Ohioans love their lakes, but are concerned for their future
Almost 41 percent of Ohioans have visited a lake, pond, river or creek in the state in the past year, and of those, nearly one-half usually spend their water-related recreational time at Lake Erie, according to preliminary findings in a new report.
These figures and other findings in the report suggest that Ohio residents value their lakes and rivers, and particularly Lake Erie, as natural resources, but also help to clarify the risk that Ohioans face from contaminants in those same bodies of water, researchers say.
Among the risks: Some blue-green algal blooms release a toxin called microcystin, and E. coli as a fecal indicator bacterium is often elevated in Ohio waters. The state also warns against frequent consumption of certain fish caught in Ohio because of contamination from mercury and PCBs.
The report, released by the Ohio Lake Erie Commission, details preliminary results from two surveys: questions related to recreational water contact and fish consumption included in the 2012 Ohio Behavioral Risk Factor Surveillance System (BRFSS), and a separate survey of Ohioans' perceptions about Lake Erie.
The questions for each survey were designed by a research team led by Timothy Buckley, associate professor and chair of environmental health sciences at Ohio State University.
"Contact with surface waters is an established health risk factor," Buckley said. "For the first time in Ohio, we have a set of questions to establish the extent to which that contact is occurring as a basis for evaluating the risk."
Those questions are part of the Ohio BRFSS, an annual survey of adults conducted with support from the Centers for Disease Control and Prevention (CDC). This survey is the primary source of state-specific information about health risk behaviors and health status among Ohio's resident population.
The second portion of the report, a perceptions survey of 523 Ohioans, was conducted online and is not representative of the population. In this perceptions survey, 83 percent of those questioned consider Lake Erie to be "very" or "critically" valuable as a natural resource. More than half reported that they would be willing to pay higher taxes to help protect Lake Erie's quality.
Buckley proposed the project to help clarify the connections between the quality of Ohio's water resources - especially Lake Erie - to the health and well-being of the state's residents. This is important, he said, because in comparison to the other Great Lakes, Lake Erie is particularly vulnerable to threats of climate change, population pressures and agricultural practices.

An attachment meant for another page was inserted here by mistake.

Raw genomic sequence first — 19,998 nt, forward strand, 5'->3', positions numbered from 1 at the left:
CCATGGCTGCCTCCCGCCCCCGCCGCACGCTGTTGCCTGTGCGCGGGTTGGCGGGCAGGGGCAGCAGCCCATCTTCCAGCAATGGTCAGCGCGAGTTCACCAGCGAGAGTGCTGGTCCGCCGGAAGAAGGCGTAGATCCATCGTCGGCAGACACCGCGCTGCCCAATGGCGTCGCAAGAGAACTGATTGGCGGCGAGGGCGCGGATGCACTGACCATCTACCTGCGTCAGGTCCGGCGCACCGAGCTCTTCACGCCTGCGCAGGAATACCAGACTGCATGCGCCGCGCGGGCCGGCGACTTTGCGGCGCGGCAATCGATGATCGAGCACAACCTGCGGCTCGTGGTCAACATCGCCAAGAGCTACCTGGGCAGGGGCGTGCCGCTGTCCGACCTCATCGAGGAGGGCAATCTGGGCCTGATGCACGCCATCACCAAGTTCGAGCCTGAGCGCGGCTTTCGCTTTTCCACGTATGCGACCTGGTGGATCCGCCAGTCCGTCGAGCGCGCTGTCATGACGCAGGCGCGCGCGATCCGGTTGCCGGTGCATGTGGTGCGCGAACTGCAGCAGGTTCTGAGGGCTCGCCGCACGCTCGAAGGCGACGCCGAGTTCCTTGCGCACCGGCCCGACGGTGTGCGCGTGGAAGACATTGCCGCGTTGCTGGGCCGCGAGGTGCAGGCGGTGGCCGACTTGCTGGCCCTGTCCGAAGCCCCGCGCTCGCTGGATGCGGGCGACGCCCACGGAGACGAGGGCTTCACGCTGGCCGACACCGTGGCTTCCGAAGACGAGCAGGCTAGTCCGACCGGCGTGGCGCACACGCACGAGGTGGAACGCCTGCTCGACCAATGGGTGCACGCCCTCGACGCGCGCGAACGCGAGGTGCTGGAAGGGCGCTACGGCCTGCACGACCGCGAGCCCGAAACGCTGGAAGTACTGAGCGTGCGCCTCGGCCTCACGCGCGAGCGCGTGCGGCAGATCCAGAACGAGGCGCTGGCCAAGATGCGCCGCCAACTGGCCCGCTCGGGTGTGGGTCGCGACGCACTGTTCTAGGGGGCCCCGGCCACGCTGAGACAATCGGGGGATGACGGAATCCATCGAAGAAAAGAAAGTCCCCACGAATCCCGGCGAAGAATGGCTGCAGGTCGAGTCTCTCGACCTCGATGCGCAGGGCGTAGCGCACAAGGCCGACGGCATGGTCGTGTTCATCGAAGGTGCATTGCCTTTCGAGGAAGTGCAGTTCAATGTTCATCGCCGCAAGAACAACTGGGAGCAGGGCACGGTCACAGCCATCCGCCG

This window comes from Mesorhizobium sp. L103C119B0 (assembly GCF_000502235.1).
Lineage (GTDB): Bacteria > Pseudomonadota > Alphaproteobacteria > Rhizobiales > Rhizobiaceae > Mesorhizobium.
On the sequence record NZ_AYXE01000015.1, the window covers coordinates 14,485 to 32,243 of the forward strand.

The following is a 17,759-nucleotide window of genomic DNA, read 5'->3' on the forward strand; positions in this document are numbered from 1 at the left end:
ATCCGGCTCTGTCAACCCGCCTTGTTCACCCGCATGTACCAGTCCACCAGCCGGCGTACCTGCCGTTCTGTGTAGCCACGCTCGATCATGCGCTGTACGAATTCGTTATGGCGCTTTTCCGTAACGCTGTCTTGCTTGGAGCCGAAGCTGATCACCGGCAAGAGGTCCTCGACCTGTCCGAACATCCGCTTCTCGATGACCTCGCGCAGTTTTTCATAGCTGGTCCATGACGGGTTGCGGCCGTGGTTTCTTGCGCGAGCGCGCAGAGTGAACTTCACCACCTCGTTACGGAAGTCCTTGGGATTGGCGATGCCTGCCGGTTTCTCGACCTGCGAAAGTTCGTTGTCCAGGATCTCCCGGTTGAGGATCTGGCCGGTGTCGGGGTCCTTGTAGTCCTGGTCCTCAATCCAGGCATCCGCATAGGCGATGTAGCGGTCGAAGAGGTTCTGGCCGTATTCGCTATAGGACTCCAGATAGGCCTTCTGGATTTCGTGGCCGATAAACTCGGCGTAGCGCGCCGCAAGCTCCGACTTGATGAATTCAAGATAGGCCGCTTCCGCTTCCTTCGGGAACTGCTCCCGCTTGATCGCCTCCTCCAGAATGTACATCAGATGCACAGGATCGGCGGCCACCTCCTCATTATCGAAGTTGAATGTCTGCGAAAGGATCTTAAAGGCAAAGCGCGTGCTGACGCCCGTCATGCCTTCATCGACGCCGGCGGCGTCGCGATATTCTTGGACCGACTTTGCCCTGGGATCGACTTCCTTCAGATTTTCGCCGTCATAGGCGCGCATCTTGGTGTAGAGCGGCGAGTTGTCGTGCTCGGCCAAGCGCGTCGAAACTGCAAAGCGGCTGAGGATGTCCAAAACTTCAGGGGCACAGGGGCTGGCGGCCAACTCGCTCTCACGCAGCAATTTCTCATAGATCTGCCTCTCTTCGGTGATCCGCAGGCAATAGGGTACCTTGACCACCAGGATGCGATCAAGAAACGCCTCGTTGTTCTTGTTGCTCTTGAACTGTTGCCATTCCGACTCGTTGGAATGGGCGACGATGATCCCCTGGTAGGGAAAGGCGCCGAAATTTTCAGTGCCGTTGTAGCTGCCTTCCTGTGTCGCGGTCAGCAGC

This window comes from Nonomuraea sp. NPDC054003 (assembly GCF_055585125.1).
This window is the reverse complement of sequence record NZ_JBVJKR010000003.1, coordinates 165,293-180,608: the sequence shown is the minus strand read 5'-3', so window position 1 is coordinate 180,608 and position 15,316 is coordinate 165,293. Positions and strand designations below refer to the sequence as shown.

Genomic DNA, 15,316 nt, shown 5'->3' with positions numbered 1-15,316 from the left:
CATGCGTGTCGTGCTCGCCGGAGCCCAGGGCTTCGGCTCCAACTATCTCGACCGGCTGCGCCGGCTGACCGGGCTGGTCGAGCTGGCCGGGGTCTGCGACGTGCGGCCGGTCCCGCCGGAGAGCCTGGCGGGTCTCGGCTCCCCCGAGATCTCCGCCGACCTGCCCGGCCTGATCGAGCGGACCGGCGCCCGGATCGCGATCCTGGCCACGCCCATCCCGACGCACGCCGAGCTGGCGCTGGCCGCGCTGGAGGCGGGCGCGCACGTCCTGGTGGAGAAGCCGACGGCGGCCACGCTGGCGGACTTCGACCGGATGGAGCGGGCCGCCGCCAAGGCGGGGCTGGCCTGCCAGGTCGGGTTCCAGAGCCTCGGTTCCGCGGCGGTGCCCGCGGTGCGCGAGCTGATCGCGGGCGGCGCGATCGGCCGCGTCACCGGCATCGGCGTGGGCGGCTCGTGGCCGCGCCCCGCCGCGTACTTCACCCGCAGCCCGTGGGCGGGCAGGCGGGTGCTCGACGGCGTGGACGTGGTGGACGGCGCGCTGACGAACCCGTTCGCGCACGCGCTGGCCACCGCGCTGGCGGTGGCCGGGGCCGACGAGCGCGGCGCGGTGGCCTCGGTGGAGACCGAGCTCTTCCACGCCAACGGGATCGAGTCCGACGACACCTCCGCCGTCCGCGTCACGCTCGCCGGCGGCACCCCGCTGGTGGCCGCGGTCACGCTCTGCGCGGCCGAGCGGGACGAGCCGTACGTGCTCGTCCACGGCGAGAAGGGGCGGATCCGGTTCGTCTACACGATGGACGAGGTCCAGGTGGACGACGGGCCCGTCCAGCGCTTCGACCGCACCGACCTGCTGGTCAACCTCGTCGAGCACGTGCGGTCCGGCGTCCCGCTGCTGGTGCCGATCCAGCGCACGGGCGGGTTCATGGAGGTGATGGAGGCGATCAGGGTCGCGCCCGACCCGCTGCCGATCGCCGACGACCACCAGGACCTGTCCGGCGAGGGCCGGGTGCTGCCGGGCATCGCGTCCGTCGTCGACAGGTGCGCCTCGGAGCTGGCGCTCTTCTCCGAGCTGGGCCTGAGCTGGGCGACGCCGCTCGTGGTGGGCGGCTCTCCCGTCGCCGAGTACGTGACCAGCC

"Among researchers there is a new awakening to the interconnectedness of ecosystems and our natural environment to public health," Buckley said. "It is unclear, however, to what extent Ohio residents recognize this interconnectedness and are willing to invest in the protection of these natural systems. I think we take them for granted, and I think people may miss the connection between protection of natural resources and their own health."
The Ohio BRFSS survey's preliminary results detailed in this report included interviews from 1,663 randomly selected Ohio residents. Of those, 40.8 percent had come into contact in with a body of water in Ohio for work or recreation in the previous year.
Swimming, fishing, wading and boating were residents' top recreational uses. Almost a third of those who visited Ohio waters reported contact one to three times per month, and 24 percent indicated water contact at least weekly. Thirty-one percent reported having eaten fish from Lake Erie within the last year.
After data collection is complete for the year, BRFSS responses will be weighted by the CDC to ensure the data can be used to develop estimates that are representative of the state population.
For the second survey, gauging citizens' perceptions of Lake Erie, Buckley found participants through ResearchMatch.org, an online national registry connecting researchers with people who are willing to volunteer for studies. Of 3,070 Ohioans invited to participate, 523 completed the online questionnaire in early 2012. About a quarter of them lived within 50 miles of Cleveland, and responses tended to come from clusters near Cleveland, Columbus and Cincinnati.
"Although the perceptions survey was nonrepresentative, it captured broad variability in age and geographic location across the state. Persons living in ZIP codes nearer to Lake Erie tended to value it more strongly than persons living farther away," Buckley said.
Survey respondents indicated they value Lake Erie for its recreation and tourism opportunities, shipping and irrigation, and as a drinking water and fish source. Just more than half consider Lake Erie's current quality as a natural resource as good to excellent, but 43 percent consider the lake's future quality threatened, and 44 percent call its future quality uncertain.
Almost two-thirds expressed concern for the safety of the drinking water and fish that currently come from Lake Erie, and almost half worried that it's unsafe to swim in the lake.
Nearly 56 percent of respondents would pay higher taxes to protect the lake and 91 percent said they would be willing to change their behavior - by increasing water conservation or reducing fertilizer use, for example - to protect Lake Erie as a natural resource.
"This is good. People value Lake Erie, they are concerned about its future, and they are willing to do something about it," Buckley said.
The results in this report are preliminary. Responses from the Ohio BRFSS assessment will be collected through the year, and researchers hope to build on these early results about citizens' perceptions of the lake as a natural resource. Complete data from the 2012 Ohio BRFSS will be available in 2013.